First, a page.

The Great Gatsby by F. Scott Fitzgerald


Just a quick warning that this is likely to be very spoiler-heavy, you have been warned!

The Great Gatsby was published in 1925, but written and set in 1922/3 during the ‘Jazz Age’. It is narrated by Nick Carraway who lives next door to the mansion of the mysterious millionaire Jay Gatsby, who hosts many socialite-filled parties and yet seems to know few, if any, of his guests and could call even fewer of them friends. It is later revealed that Gatsby only moved into his mansion because it was sited across the bay from the house of married Daisy Buchanan, the second cousin of Nick Carraway and Gasby’s former love. Tired of waiting for Jay Gatsby to return from the army and earn enough money to support her, Daisy married Nick’s college classmate Tom. Her apparent unhappiness to her unfaithful husband allows Gatsby to believe he can win Daisy back now that he is significantly more wealthy, and so he arranges for Nick to set up a meeting between them. But Daisy is unable to decide between Gasby and Tom and, after he takes the blame for Daisy accidentally running over and killing Tom’s mistress Myrtle, Gatsby is shot and killed by Myrtle’s husband.

I must admit I found all of the characters quite dislikeable, possibly with the exception of Nick Carraway, although he was occasionally a bit selfish in his dalliances with women but came across as the best of the lot (which wouldn’t really be hard). All the other main characters are undoubtedly manipulative, completely selfish and thoroughly infuriating. Despite this, I can’t help feeling sorry for Gatsby at times, and it really is quite a sad story. The idea of Gatsby pining after Daisy for so many years and putting so much forethought and planning into trying to win her back, even down to the location he chooses for his house and his hosting of parties simply in the hope that she might arrive by chance, is a bit heartbreaking really, especially when she (although probably unintentionally) leads him on before ultimately disappointing him. He’s such a lonely and desperate character that you can’t help but pity him, even if you don’t like him. It’s possible that this part of the story could actually be based on Fitzgerald’s own relationship with his future wife Zelda Sayre, who called off their engagement until she was sure Fitzgerald had earned enough money to support her (although they did eventually marry in 1921 after Fitzgerald secured a publishing deal).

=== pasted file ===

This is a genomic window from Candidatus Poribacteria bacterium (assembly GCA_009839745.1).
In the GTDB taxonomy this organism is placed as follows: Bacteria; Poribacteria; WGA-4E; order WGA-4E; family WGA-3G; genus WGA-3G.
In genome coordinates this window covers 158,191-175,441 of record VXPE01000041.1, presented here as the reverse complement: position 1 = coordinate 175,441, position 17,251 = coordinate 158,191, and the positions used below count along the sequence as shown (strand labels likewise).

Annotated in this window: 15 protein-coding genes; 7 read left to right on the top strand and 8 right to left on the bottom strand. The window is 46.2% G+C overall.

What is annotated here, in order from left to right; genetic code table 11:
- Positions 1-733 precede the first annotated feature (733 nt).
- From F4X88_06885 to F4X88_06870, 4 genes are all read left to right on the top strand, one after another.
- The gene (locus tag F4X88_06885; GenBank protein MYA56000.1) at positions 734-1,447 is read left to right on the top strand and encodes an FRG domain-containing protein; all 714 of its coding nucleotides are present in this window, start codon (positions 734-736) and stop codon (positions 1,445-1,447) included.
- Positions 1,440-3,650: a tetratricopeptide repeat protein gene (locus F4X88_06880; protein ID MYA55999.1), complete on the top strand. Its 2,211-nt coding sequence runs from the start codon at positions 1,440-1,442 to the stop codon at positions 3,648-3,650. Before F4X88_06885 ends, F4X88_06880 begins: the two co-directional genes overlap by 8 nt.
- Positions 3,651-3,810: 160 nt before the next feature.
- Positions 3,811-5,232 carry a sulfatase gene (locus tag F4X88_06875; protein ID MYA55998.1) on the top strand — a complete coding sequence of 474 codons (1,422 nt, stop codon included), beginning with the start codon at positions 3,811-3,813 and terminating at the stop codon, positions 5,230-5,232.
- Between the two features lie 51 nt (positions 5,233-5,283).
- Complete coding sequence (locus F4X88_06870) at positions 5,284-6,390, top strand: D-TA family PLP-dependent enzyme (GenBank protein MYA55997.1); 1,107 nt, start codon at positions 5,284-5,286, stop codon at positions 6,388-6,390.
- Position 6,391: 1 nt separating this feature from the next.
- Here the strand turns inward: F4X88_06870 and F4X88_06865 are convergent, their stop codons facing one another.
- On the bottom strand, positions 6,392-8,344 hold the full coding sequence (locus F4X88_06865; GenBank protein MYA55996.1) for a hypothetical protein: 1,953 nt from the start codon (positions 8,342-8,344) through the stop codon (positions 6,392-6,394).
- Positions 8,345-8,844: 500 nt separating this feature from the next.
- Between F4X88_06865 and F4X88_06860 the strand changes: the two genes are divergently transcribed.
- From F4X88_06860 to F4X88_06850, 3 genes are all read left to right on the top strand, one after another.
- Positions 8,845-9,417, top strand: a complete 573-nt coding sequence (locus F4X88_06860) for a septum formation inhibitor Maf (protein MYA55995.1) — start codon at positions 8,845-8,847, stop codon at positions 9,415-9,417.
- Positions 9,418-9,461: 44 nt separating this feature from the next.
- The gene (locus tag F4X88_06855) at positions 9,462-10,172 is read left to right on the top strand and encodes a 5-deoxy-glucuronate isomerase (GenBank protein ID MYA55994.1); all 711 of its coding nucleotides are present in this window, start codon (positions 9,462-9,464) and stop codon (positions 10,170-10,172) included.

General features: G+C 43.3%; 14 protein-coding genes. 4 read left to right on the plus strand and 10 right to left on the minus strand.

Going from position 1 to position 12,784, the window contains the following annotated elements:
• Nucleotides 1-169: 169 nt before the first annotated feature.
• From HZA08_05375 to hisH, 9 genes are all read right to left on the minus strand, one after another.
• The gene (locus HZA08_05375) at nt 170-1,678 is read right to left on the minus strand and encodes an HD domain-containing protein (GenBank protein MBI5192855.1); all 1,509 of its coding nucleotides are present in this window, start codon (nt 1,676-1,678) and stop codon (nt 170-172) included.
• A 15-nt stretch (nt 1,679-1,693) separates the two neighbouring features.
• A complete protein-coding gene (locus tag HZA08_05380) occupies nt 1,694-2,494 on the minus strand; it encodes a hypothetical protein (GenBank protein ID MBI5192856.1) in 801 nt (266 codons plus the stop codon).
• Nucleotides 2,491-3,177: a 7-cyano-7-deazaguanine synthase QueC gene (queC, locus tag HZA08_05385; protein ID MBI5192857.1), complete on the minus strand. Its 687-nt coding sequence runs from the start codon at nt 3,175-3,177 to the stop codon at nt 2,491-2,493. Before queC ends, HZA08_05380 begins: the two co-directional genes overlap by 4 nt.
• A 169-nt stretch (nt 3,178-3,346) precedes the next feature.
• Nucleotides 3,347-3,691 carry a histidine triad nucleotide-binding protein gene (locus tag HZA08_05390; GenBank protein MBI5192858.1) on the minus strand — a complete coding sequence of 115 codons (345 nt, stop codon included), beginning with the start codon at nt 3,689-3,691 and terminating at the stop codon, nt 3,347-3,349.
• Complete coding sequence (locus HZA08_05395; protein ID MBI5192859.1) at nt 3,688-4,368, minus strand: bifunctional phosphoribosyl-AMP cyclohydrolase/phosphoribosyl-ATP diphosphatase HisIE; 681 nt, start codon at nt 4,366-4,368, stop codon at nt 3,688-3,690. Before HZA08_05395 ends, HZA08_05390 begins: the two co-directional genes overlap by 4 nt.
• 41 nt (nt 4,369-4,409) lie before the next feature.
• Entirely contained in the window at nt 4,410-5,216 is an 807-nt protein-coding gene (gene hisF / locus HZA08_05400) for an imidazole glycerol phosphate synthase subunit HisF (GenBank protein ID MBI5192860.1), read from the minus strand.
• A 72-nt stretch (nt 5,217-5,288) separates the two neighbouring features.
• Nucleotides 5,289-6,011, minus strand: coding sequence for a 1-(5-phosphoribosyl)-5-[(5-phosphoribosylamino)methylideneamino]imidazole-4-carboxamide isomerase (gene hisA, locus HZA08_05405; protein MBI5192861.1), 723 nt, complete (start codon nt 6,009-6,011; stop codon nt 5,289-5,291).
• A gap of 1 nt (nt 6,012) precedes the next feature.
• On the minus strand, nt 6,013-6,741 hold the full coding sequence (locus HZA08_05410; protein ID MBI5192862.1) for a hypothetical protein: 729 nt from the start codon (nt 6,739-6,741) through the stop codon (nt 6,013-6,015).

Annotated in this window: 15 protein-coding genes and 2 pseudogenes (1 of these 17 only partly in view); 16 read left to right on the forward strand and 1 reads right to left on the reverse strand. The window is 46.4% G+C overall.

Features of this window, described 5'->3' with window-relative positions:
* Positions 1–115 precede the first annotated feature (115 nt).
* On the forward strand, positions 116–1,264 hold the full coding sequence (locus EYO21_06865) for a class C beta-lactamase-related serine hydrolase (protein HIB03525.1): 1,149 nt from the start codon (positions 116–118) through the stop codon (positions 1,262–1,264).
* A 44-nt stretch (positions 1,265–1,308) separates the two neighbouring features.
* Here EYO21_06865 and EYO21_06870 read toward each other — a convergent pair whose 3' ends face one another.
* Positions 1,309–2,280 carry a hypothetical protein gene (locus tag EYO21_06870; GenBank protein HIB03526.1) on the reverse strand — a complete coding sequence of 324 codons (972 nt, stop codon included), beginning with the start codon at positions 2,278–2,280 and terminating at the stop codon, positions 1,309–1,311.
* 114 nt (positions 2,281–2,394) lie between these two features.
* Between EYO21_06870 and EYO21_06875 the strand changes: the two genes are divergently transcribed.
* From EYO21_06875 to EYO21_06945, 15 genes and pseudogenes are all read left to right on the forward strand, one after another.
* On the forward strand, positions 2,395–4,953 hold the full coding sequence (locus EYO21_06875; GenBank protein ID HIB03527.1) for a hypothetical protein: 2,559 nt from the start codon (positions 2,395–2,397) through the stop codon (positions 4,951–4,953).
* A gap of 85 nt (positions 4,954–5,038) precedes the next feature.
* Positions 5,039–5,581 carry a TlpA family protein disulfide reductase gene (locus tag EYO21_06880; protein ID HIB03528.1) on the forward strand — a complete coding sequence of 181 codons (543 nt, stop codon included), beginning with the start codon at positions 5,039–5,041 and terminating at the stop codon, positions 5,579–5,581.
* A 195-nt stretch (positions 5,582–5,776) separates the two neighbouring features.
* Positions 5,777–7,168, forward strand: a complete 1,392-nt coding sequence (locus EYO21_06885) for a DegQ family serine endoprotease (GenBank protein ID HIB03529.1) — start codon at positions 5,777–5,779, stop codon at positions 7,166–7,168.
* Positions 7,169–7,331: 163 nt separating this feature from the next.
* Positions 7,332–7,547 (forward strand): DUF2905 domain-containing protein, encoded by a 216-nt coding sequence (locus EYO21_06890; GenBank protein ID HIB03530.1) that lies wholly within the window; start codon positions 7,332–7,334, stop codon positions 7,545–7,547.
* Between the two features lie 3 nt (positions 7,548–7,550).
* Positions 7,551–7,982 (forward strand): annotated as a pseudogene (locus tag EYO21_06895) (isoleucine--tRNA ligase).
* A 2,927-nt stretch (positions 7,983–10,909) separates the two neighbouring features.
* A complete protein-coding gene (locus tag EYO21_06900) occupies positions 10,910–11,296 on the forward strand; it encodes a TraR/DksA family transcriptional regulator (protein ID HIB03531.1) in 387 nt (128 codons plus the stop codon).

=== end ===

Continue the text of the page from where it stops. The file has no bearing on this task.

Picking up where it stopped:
The most distressing part though has to be the fact that Nick can’t find anyone willing to attend Gatsby’s funeral. Although so many people were happy to drink his champagne and enjoy lavish parties at his millionaire’s mansion, nobody knew or cared enough about him to want to pay their respects when he died. It’s such a sad outcome, and quite a depressing way to end the book, but it’s so memorable because I think it’s probably quite a common fear. After all, everyone wants to feel like they’ve made some kind of impact or mark on other people’s lives, and that there will be people who care and miss them when they’ve died. Secretly, or maybe not so secretly, I think everyone’s afraid of being forgotten, and the fact that a character who was such a talking point in society, if only because of his persona of mystery, can so easily be discarded from the minds of people who were happy to spend every weekend at his house is really rather chilling.

The Great Gatsby has commonly been lauded as one of the great American novels, and I think it’s probably a well-deserved title because it’s been a week or so since I finished reading it, and yet I haven’t been able to stop thinking about it. And if there’s one thing I really love, it’s a thought provoking book. It’s been adapted for film many times, although I’ve never seen a film version and so I’m not really sure how it would work. I get the feeling that this is a book that people feel very particular about, and so any film versions could be a bit controversial and are very much unlikely to please everybody. It has also recently been made into a new film starring Leonardo DiCaprio and Carey Mulligan, although the release date has been pushed back from this Christmas until summer 2013 so there’s a bit of a wait until we can see if this is the case, but I’ll be very intrigued to see how it turns out. Here’s a sneaky trailer to whet your appetite.

See previous Book Review, featuring J.D. Salinger’s Franny and Zooey.


3 thoughts on “The Great Gatsby by F. Scott Fitzgerald

  1. Pingback: The Casual Vacancy by J.K. Rowling | The Steel Review

  2. Pingback: My Culture Mission: Books | The Steel Review

  3. Pingback: The Great Gatsby | The Steel Review

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